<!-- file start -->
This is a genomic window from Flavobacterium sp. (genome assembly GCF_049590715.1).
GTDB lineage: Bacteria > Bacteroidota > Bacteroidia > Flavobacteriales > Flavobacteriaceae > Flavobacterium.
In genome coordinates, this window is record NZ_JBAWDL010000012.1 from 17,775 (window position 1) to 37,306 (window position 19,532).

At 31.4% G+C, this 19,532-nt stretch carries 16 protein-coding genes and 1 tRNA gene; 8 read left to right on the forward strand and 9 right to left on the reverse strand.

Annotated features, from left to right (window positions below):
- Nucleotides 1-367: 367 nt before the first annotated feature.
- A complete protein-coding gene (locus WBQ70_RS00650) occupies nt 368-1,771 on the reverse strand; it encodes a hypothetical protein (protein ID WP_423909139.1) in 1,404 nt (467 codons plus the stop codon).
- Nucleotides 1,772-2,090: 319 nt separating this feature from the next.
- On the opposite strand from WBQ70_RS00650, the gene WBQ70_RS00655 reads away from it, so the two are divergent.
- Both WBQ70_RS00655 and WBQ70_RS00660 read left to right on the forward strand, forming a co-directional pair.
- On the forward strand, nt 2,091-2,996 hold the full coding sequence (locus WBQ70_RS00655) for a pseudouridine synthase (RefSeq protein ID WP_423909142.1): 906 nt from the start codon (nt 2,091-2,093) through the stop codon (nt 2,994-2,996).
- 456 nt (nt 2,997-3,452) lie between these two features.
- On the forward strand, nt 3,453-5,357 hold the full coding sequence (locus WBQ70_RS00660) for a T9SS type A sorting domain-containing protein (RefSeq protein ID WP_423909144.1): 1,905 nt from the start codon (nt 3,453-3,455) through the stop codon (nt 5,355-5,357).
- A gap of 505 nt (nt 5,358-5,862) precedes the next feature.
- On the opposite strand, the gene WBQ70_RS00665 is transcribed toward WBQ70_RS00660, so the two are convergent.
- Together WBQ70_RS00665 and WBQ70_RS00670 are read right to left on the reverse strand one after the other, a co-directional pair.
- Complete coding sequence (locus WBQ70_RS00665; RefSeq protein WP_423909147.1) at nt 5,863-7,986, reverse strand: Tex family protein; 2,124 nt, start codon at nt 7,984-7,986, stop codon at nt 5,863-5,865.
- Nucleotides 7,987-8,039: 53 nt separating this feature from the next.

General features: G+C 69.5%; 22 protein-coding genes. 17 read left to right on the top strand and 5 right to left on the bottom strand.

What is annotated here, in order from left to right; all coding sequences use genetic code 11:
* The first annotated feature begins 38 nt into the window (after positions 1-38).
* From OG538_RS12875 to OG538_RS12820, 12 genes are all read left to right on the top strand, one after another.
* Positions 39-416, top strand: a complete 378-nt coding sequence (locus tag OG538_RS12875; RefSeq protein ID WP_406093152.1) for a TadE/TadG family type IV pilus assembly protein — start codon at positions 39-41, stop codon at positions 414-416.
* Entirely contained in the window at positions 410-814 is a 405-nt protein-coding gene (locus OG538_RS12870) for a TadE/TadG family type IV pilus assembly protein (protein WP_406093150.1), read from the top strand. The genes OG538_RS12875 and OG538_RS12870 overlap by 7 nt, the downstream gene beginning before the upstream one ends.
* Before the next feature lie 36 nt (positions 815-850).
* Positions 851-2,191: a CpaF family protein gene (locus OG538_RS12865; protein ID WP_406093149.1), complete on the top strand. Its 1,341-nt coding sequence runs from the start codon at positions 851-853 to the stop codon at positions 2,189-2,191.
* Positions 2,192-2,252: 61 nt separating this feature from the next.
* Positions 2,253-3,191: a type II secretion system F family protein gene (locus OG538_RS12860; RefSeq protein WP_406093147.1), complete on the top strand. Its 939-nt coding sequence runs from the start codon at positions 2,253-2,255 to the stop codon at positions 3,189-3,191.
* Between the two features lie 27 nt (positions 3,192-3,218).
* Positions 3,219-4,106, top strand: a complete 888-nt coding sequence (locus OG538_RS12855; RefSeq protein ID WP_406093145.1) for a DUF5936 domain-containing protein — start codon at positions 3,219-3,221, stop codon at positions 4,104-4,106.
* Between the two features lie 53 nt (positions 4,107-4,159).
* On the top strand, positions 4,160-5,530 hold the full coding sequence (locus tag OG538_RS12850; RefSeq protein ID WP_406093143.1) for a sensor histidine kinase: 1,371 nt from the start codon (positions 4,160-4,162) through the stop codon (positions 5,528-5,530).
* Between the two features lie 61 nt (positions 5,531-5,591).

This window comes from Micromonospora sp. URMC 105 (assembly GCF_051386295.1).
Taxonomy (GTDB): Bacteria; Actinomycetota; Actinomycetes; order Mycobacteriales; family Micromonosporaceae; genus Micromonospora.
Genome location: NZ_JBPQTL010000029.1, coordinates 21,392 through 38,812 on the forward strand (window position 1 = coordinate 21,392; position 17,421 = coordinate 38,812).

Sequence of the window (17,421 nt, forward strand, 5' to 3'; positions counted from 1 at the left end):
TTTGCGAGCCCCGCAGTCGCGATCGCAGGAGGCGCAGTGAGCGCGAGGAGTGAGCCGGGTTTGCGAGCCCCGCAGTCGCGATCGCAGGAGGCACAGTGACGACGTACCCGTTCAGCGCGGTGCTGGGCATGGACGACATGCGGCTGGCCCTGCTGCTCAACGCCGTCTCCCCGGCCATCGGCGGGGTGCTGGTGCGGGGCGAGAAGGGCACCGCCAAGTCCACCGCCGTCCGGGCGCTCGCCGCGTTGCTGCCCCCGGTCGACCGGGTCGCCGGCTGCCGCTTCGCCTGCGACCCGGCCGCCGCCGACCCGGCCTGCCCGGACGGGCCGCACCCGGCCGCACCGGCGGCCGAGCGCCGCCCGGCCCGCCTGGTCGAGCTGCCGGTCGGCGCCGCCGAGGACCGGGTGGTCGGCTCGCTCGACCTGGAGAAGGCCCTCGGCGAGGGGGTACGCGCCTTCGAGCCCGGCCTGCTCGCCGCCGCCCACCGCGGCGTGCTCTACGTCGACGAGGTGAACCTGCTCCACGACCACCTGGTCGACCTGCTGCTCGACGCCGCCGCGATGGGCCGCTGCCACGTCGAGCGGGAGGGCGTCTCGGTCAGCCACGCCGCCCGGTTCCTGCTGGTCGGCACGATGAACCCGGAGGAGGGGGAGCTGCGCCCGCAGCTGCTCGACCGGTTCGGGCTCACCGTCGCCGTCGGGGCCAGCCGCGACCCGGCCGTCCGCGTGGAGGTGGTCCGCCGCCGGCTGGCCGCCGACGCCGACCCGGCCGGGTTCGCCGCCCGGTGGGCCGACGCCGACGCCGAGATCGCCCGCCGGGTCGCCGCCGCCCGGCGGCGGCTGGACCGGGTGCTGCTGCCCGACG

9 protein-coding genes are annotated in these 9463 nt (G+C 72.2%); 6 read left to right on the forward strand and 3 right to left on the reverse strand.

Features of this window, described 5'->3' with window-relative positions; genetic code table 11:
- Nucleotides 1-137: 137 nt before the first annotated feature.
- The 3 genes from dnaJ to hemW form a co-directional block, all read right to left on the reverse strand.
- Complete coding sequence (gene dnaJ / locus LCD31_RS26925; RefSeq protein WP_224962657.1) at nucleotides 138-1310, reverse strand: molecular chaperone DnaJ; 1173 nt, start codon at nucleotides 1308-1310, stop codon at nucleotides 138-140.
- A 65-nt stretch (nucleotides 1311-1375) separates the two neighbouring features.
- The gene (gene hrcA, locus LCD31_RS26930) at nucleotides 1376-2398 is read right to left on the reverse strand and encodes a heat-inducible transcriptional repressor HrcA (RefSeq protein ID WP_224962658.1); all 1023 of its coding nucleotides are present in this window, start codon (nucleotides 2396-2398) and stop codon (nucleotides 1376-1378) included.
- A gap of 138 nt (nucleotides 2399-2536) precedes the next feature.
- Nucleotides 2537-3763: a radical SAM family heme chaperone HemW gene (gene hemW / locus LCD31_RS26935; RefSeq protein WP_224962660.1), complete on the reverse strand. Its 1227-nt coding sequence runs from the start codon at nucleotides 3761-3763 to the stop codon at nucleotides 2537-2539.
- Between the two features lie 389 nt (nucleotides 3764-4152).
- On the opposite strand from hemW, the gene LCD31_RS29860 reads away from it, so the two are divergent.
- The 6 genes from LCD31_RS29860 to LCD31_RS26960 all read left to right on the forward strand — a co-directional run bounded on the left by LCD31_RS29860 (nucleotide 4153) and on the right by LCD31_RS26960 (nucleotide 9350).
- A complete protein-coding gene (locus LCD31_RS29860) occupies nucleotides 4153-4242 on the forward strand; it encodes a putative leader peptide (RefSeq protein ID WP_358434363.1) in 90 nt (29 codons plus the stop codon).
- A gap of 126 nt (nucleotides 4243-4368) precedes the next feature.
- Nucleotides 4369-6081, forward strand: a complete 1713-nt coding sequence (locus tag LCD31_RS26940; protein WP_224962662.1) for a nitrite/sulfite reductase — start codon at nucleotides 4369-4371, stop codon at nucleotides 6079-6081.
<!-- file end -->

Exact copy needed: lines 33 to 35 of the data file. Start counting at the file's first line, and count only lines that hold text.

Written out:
* Between the two features lie 61 nt (positions 5,531-5,591).

This window comes from Micromonospora sp. URMC 105 (assembly GCF_051386295.1).
Taxonomy (GTDB): Bacteria; Actinomycetota; Actinomycetes; order Mycobacteriales; family Micromonosporaceae; genus Micromonospora.